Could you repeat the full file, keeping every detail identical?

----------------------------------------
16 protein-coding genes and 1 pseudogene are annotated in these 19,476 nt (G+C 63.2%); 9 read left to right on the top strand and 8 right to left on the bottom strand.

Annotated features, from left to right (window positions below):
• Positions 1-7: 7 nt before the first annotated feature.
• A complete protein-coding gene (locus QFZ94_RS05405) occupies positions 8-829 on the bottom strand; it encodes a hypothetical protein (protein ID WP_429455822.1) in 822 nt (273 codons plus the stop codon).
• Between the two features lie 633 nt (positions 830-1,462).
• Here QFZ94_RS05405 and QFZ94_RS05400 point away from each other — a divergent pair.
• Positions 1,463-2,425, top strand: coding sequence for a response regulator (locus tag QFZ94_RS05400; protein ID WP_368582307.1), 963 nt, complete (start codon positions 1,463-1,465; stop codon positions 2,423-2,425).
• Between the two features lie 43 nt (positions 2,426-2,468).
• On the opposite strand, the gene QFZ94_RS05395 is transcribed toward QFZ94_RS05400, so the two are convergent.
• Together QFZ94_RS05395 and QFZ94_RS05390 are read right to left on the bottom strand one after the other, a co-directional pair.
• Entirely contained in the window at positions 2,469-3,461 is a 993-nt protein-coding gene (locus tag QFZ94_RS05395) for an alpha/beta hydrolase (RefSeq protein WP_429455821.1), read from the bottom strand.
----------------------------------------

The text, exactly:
16 protein-coding genes and 1 pseudogene are annotated in these 19,476 nt (G+C 63.2%); 9 read left to right on the top strand and 8 right to left on the bottom strand.

Annotated features, from left to right (window positions below):
• Positions 1-7: 7 nt before the first annotated feature.
• A complete protein-coding gene (locus QFZ94_RS05405) occupies positions 8-829 on the bottom strand; it encodes a hypothetical protein (protein ID WP_429455822.1) in 822 nt (273 codons plus the stop codon).
• Between the two features lie 633 nt (positions 830-1,462).
• Here QFZ94_RS05405 and QFZ94_RS05400 point away from each other — a divergent pair.
• Positions 1,463-2,425, top strand: coding sequence for a response regulator (locus tag QFZ94_RS05400; protein ID WP_368582307.1), 963 nt, complete (start codon positions 1,463-1,465; stop codon positions 2,423-2,425).
• Between the two features lie 43 nt (positions 2,426-2,468).
• On the opposite strand, the gene QFZ94_RS05395 is transcribed toward QFZ94_RS05400, so the two are convergent.
• Together QFZ94_RS05395 and QFZ94_RS05390 are read right to left on the bottom strand one after the other, a co-directional pair.
• Entirely contained in the window at positions 2,469-3,461 is a 993-nt protein-coding gene (locus tag QFZ94_RS05395) for an alpha/beta hydrolase (RefSeq protein WP_429455821.1), read from the bottom strand.